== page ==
Storage-wise, you get two bungee cords cargo areas at either end of the craft. There is no watertight hatch. So, you must purchase waterproof bags if you want to protect your sensitive equipment. 

The Outlaw also has three mount racks to add extra accessories if you ever need them. 

Pros: 

  • The high seat makes it easier to stand up
  • The open deck offer plenty of room for storage
  • Anti-slip traction pads
  • Decent carrying capacity for the size

Cons: 

  • There is no paddle included
  • There is no watertight storage area 

Pelican Basscreek 100XP Sit-on-Top Fishing Kayak

Features: 

  • Length (Feet): 10
  • Width (Inches): 30
  • Weight (Pounds): 50
  • Maximum Capacity (Pound): 325
  • Polyethylene construction
  • Adjustable backrest 
  • Flush-mount and swivel rod holders
  • Adjustable footrest 

With only 50 pounds, the Pelican sit-on-top fishing kayak is a compact and affordable option. It is smaller than most other options on this list. The craft is 10 feet long and 30 inches wide. However, the multi-chin flat bottom increases stability. You can cast and retrieve and won’t even notice it. 

The Basscreek 100XP has enough buoyancy to handle up to 325 pounds of weight. It might not be as impressive as other options. Still, keep in mind that it is shorter and narrower as well. 

In terms of storage, you get the classic bungee cord cargo area at the stern. There is a watertight storage hatch at the bow. Still, it is so far away that you can’t keep any essentials there. Thankfully, the deck offers enough room for you to spread your legs and keep small items near.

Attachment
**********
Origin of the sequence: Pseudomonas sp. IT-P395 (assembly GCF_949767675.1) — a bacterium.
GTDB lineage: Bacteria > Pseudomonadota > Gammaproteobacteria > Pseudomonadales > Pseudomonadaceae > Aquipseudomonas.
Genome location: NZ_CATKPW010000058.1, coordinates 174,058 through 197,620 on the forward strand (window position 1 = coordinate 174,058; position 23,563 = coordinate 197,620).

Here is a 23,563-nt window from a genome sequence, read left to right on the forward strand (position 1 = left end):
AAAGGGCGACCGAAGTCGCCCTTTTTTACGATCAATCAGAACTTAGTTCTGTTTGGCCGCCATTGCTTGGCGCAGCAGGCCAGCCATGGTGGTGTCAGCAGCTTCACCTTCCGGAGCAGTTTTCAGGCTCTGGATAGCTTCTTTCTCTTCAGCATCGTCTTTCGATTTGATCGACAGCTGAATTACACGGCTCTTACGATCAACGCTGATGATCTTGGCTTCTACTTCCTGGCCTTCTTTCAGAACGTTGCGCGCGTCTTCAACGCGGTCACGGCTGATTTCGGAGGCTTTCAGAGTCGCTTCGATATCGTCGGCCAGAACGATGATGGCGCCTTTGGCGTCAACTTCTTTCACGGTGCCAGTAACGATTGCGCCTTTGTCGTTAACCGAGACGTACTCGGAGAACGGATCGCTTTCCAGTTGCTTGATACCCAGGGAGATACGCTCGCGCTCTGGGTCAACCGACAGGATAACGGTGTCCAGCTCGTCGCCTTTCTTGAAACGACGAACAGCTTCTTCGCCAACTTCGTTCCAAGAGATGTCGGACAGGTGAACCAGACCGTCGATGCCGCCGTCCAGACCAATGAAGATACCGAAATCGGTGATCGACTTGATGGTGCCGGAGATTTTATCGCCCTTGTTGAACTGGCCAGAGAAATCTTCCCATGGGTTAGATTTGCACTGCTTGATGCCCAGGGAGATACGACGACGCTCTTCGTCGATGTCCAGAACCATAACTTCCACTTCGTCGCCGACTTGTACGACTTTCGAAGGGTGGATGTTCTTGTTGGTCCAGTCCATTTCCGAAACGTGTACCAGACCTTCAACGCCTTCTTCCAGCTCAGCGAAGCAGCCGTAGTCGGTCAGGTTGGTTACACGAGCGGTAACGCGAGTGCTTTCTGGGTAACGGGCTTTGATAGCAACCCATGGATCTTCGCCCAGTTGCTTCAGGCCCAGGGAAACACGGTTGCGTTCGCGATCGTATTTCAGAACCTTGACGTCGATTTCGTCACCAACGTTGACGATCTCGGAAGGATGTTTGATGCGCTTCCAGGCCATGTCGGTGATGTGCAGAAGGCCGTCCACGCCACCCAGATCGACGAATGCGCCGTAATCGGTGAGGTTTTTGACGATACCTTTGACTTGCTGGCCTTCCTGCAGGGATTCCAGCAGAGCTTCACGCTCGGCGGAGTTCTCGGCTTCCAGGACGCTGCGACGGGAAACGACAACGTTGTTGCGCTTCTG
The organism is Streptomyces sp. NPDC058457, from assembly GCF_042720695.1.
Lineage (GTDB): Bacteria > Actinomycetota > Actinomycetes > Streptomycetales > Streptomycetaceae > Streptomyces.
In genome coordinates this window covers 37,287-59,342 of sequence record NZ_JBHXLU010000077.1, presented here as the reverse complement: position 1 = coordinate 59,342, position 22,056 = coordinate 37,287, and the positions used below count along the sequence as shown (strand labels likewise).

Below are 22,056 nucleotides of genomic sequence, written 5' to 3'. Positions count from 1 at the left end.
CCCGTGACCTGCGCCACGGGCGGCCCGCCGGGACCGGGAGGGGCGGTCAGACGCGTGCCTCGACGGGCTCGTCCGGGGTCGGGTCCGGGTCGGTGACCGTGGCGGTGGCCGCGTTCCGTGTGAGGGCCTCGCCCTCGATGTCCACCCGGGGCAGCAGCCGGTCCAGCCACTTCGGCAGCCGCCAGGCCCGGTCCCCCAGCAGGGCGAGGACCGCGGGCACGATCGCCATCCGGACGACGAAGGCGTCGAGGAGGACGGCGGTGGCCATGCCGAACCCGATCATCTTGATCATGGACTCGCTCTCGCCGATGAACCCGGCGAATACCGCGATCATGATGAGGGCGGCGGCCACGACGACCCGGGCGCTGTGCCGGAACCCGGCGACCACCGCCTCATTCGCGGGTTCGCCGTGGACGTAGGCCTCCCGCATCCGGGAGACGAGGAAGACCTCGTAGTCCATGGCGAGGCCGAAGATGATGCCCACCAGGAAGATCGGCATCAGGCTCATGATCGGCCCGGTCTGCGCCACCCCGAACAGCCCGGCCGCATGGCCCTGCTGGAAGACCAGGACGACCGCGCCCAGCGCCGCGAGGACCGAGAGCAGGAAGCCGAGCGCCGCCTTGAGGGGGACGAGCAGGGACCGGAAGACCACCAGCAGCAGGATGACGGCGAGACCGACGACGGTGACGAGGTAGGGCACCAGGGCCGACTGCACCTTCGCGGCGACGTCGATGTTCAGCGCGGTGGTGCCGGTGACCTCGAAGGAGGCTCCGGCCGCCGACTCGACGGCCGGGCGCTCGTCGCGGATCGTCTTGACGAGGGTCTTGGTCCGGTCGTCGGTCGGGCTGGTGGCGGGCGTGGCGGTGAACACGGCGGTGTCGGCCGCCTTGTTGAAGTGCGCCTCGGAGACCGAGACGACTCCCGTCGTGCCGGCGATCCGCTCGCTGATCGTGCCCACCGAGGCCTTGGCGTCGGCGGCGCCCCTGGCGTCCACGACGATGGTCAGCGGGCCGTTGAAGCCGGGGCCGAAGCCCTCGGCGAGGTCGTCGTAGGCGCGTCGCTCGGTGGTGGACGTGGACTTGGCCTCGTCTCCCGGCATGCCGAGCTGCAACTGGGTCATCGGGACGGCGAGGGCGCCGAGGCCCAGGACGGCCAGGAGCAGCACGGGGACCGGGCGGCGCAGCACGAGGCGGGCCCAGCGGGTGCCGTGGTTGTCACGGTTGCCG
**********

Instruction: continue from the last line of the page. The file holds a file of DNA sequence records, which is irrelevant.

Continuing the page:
You also get 3 rod holders, a bottle holder, and a paddle tie-down. You can adjust the footrest position for better comfort. 

Our only complaint is the seat. While the backrest is comfortable, we can’t say the same as the bottom section. 

Pros: 

  • Lightweight
  • Despite being small, it offers plenty of room
  • It comes with a swivel rod holder
  • Stable

Cons: 

  • The seat is not that comfortable
  • It doesn’t come with a paddle

Lifetime Pro Angler 118 Fishing Kayak

Features: 

  • Length (Feet): 11
  • Width (Inches): 32
  • Weight (Pounds): 85
  • Maximum Capacity (Pound): 375
  • Polyethylene construction
  • Built-in rod holders 

Despite being heavy, the Lifetime Pro Angler 118 fishing kayak is very stable and maneuverable once it is in the water. The sharp bow cut the water, thereby increasing speed and tracking. On the other hand, the flat bottom keeps the craft steady as you cast and retrieve the line. 

The deck has enough space for your legs. The adjustable fabric seat dries quickly. Still, it lacks the comfort found in other kayaks. The yak offers an adjustable footrest. It goes all the way down to accommodate tall anglers. 

On either side of the seat, you get a set of gear tracks. Use them to fix rod holders, fish finders mount, or pretty much anything you want. 

Storage-wise, the Pro Angler 118 comes with an airtight hatcher at the bow. Plus a bungee cord cargo area at the stern. You can also place small items on the deck as there is enough space. 

The Pro Angler 118 comes with two flush-mounted rod holders. You can find them behind the seat on either side of the boat.

In terms of construction, the craft has polyethylene construction. It is 11 feet long and 32 inches wide. 

Pros: 

  • It comes with a 5-year warranty 
  • Durable exterior 
  • Plenty of gear tracks
  • Roomy deck 

Cons: 

  • Heavy
  • The seat is not that comfortable 
  • It is slower than other options